Heading south toward the Sahara desert, the insistent rhythms of the city slow to a more reflective pace in the valleys of Ziz, Dra, and Souss and beyond to the Western Sahara. Like the mountains, the desert also yields a wealth of folkloric music. The Souss valley is the home of the guedra dance of the Saharan nomads, or "Blue Men." The word guedra means cooking pot, and it is that pot, covered with an animal hide, which forms the drum. To a hypnotic heartbeat rhythm, a kneeling female dancer carves mesmerizing movements with her arms and fingers. It's said that the ritual can attract a mate from miles away.

From south of Agadir comes the tissint, or "dagger dance," which forms a central part of marriage ceremonies amongst desert nomads. To a crescendo of drums, the couple performs a passionate duet in which the groom holds a dagger and circles around the girl. He then raises the dagger and puts it around the neck of the young girl before collapsing to his knees. Farther north, where the rivers of Ziz and Rheris meet in the Tafilalt, al baldi draws upon Berber, Arab, African, and Andalusian influences in songs about religious and social issues.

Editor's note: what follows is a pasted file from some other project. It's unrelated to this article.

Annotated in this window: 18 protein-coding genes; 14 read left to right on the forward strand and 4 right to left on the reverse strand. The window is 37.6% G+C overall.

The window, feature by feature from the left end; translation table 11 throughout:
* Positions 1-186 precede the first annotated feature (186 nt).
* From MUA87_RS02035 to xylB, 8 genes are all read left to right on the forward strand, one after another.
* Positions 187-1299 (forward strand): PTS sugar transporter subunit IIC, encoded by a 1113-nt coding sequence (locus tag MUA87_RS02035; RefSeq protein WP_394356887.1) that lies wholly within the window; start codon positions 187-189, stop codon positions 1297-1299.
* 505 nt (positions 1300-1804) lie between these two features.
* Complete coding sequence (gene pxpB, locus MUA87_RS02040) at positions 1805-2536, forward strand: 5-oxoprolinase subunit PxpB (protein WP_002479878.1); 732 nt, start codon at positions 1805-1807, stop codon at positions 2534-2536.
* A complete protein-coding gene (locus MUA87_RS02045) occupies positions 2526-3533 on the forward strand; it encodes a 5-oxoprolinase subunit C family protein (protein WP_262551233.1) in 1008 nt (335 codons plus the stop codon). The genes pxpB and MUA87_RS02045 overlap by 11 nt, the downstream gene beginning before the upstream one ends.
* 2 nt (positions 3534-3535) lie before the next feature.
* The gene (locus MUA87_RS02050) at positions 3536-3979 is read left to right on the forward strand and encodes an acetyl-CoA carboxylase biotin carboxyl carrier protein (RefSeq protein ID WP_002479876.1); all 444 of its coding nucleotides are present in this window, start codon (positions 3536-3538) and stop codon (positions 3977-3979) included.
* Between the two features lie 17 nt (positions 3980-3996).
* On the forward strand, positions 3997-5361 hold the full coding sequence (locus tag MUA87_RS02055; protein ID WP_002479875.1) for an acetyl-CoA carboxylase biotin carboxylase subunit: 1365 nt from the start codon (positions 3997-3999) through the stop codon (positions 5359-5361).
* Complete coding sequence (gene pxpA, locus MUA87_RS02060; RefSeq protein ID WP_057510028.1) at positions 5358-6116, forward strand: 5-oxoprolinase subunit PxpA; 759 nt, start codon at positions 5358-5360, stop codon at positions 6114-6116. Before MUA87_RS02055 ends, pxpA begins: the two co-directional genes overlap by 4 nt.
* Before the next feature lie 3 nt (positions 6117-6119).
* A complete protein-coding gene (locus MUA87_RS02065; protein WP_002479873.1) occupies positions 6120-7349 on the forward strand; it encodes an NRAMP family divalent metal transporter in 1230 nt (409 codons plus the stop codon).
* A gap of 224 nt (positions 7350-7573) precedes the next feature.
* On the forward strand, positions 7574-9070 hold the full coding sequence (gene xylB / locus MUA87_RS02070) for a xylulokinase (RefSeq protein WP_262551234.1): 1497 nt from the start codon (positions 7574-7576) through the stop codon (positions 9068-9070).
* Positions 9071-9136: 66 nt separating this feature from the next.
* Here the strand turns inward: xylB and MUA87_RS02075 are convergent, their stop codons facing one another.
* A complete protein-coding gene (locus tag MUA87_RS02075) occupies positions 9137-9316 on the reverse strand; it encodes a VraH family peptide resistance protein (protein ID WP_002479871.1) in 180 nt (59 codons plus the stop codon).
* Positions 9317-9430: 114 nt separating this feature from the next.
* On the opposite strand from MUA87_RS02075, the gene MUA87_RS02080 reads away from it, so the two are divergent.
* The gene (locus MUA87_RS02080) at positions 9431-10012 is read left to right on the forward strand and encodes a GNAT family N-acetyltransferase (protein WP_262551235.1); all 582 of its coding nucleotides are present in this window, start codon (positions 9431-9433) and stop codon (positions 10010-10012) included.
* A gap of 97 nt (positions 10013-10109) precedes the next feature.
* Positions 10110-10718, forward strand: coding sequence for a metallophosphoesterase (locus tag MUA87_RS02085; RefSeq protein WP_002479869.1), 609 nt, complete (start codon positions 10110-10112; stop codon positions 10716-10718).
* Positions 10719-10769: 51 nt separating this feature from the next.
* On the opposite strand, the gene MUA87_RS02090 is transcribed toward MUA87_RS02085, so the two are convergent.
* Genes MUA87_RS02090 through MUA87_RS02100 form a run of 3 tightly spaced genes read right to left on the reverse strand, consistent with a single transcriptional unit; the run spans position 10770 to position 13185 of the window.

Political and social themes find expression in many modern Moroccan music forms, and toward the fringes of the long-disputed territory of Western Sahara, one is far more likely to hear the yearning voice of Sahrawi refugees living in exile in Mauritania than the classical strains of andalous. The music is sparse, poetic, and dominated by female singers who play a small stringed harp-lute called an ardin; they are often accompanied by a solo electric guitar. Rai music, originating from western Algeria and once rooted in Bedouin music, is also popular. The word rai means "opinion," and Moroccans have produced their own homegrown variety that reflects contemporary and controversial views on social issues.